- Website Design – The second biggest slice of my online income pie comes from WordPress design. If you know HTML and CSS, people who don't are willing to pay you big bucks to build and maintain their websites. I have built dozens of sites for many happy clients. The rates you can charge are based on your skills and portfolios, so staying up-to-date on the latest best practices will help you win bigger and better clients. Most of my clients are referrals from past clients, but you can get out there and compete for good jobs on job boards and online marketplaces.
- Research Assistant – The most expert Googlers and library buffs can get paid to help businesses and individuals complete research tasks and other odds and ends similar to a virtual assistant. Being able to quickly find answers to questions and concisely deliver the answer with excellent English skills is key here (for English based clients, that it). A new company that can help you match with clients is Wonder, and you can sign up or learn more here.
- Customer Service Phone Support – Companies typically pay $10-$15 per hour for phone support, and there is sometimes extra seasonal demand around the holidays for retail companies. Companies including Alorica at Home, U-Haul, Sykes, and LiveOps are big names in this industry. Job boards like FlexJobs and Indeed may have more listings as well.
- Support Chat – In some cases, those “click here for support” chat applications connect you with computerized artificial intelligence to help answer your questions. Better companies have real people on the other end. Companies like Needle and SiteStaff can get you up and running. You just need a friendly online disposition and high speed internet to get started.
- Search Engine Evaluation – Companies like Lionbridge and Leapforce hire people to work on an hourly basis to evaluate internet search engines and search placement. Paying in the $13-$15 per hour range, this is a great part-time way to earn some cash on your own schedule from the comfort of your couch or home office.
- Community Moderation – Community moderators have a job that requires a thick skin, but still one that can be done from the home with nothing more than a computer. If you can read English (if you've made it this far, I think you have that covered) and can follow site guidelines on what content to remove, you have the skills.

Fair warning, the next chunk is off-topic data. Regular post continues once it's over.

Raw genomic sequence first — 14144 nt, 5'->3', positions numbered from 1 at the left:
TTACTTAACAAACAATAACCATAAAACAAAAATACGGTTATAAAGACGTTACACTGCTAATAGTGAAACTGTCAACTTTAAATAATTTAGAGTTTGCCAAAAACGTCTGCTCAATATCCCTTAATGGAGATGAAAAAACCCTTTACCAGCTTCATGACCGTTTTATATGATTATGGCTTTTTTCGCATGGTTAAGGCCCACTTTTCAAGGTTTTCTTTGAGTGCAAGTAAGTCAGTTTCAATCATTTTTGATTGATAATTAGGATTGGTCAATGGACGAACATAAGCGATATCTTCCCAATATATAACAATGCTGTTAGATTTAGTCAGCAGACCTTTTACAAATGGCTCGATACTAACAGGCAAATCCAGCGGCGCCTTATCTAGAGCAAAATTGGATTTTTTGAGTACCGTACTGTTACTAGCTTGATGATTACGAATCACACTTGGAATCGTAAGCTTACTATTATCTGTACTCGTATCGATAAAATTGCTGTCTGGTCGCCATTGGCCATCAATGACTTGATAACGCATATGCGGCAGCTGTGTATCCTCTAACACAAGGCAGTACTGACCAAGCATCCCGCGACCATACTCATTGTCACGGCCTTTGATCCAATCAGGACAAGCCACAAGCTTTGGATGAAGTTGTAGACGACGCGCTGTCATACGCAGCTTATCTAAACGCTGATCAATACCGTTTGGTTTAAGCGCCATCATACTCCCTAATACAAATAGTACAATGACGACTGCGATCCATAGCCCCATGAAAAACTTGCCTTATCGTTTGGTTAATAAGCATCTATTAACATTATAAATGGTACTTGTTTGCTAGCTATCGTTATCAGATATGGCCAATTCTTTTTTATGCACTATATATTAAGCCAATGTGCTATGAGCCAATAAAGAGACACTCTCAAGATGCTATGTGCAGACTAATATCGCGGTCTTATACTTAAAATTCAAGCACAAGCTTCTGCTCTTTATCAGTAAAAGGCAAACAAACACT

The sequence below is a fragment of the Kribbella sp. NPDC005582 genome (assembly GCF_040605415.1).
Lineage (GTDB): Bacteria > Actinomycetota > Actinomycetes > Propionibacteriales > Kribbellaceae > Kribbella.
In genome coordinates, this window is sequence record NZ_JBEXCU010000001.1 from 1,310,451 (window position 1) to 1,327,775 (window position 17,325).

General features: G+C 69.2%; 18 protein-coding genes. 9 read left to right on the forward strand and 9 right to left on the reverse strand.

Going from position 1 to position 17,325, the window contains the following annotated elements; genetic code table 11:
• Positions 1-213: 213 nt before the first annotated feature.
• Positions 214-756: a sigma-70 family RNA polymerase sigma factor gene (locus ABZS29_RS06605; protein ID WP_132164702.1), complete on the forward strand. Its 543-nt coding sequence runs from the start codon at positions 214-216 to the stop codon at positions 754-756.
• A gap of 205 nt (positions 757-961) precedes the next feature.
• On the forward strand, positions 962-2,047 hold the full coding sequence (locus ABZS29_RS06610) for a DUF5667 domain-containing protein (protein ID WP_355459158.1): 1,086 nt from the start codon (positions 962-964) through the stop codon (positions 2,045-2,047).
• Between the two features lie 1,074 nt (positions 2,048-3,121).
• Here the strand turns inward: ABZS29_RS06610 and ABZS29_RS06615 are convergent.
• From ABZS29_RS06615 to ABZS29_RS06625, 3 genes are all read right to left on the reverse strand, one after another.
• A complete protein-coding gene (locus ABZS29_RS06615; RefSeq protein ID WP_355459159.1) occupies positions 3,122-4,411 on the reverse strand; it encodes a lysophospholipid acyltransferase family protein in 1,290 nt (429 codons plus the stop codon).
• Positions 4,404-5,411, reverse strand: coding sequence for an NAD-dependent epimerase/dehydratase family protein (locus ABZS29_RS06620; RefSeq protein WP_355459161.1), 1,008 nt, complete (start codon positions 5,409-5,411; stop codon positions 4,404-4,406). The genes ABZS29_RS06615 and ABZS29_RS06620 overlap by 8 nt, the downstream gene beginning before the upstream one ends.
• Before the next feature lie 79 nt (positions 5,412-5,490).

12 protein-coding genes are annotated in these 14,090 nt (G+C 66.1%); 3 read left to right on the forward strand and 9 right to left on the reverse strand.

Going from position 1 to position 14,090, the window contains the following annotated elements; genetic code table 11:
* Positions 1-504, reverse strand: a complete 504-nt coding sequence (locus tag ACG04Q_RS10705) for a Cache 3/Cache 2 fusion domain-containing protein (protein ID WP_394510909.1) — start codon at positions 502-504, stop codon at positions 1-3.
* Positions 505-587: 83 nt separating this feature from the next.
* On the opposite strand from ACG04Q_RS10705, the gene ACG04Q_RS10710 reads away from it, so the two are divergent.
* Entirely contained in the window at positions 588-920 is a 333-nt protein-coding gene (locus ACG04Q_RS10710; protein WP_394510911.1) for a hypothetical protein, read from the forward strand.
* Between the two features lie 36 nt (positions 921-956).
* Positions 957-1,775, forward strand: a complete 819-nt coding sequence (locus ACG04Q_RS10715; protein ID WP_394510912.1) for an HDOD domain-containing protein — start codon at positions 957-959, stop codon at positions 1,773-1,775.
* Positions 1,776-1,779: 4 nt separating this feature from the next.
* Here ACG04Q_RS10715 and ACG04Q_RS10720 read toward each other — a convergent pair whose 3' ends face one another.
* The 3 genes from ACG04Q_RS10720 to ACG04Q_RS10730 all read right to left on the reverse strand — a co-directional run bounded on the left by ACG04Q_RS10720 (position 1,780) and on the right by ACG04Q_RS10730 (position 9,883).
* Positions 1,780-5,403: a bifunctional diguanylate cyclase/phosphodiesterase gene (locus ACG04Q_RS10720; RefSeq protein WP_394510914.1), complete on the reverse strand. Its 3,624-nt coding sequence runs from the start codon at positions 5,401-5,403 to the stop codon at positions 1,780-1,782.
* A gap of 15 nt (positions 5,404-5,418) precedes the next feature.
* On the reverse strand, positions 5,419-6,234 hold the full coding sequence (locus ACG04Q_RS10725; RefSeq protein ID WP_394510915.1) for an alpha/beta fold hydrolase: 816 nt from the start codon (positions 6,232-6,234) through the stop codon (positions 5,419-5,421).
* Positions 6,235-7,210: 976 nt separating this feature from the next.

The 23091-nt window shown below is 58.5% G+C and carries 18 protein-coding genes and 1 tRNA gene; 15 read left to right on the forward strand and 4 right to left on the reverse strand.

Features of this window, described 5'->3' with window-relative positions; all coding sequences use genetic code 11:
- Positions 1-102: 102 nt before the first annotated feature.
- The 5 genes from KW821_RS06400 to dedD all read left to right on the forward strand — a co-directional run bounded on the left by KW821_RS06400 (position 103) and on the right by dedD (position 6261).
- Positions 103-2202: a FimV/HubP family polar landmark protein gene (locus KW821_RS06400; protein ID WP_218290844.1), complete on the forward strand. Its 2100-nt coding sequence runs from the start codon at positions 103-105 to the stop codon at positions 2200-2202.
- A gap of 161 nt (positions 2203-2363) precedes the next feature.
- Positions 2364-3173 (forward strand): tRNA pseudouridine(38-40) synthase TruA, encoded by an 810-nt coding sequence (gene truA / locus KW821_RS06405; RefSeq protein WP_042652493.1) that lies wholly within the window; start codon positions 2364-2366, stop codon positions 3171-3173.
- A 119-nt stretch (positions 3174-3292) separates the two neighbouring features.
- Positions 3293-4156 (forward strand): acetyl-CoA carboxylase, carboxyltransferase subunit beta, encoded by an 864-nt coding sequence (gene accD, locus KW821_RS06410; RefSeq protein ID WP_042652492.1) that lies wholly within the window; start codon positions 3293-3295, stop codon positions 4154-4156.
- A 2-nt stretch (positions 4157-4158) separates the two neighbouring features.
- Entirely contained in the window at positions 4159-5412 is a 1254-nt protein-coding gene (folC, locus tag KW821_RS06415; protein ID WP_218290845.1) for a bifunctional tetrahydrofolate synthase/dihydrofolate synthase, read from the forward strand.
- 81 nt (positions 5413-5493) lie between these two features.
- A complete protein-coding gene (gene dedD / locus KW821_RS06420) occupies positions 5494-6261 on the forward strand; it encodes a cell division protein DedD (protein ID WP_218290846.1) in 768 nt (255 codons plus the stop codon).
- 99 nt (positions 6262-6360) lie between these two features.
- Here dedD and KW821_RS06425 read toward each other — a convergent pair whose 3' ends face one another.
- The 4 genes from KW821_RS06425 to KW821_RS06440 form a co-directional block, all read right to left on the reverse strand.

- Software User Testing – This gig is best suited to people who enjoy technology. If you have participated in software beta tests in the past, you can do the same thing, but for money! Pay varies depending on the site and software you are testing. Get started at sites like UserTesting, StartUpLift, whatusersdo, userlytics, and trymyUI.
- Product Wholesaling – Some retail and product companies are looking to sell their products through as many channels as possible. In some cases, they are willing to hire a middleman to sell their products on sites like eBay and Amazon. SaleHoo is a directory of legitimate companies interested in hiring a middleman to act as a storefront online for their products.
- Online Juries – Attorneys preparing for a trial sometimes run a mock court case for a focus group or online jury to get an idea of how their arguments will appear to the real jury on trial day. Sites like Online Verdict connect lawyers with online jurors looking to make a few bucks.
- Travel Planning – If you are a wiz with finding the best airfare and hotel rates, you can open up a travel planning business. This works similarly to a travel agency, but you would book for the client using their own information rather than as an agent. If it goes well, travel agent could be a fun career path. Bonus idea: If you are an expert booking trips with miles and points, this is another lucrative business that can earn you hundreds of dollars per trip booked.
- Data Entry – Okay, so this may be the most boring gig on the list. However, fast typers can make a few bucks turning documents into spreadsheets and databases as a professional data enterer. There are tons of places to find this type of work online, but due to the competitive nature and low skill requirement, pay is not great.
- Write Greeting Cards – Mr. Deeds isn't the only one who gets glory sending cards into Hallmark. Okay, maybe not Hallmark, but there is a list of sites happy to pay for selected greeting card submissions. Get started with this list at Freedom with Writing.
Gig Apps and Sharing Economy
- Uber/Lyft Driver – The other night I needed a ride to a show downtown, and I grabbed my phone, hit a button, and a Lyft driver was at my door three minutes later. The sharing economy is here to stay, and while some cities are grappling with the best way to regulate them, Uber and Lyft are a great way to make money in your spare time if you have a car. I've even looking into doing this myself in my little bit of downtime. If you want the whole story, check out this post that tells the good and bad of driving for Uber by my friend Martin at Studenomics.
- Delivery Driver – I wanted Mexican the other day, so I grabbed my phone, typed in an order, and a few minutes later it was at my door. Thanks to services like Postmastes and Amazon Prime Now, convenient delivery is available for a lot more than pizza and Chinese food. All of those deliveries need delivery drivers, and you can jump in and take deliveries on demand at Postmates. Other similar services include DoorDash and Amazon Flex.
- Rent Your Spare Room – If you have a mother-in-law suite or room above the garage, you can earn by listing your space on Airbnb. I've even seen some dedicated folks own properties just for this purpose, like my friend Paula at Afford Anything. While there is some up-front investment required, or a spare room, you can make a lot from Airbnb doing very little work.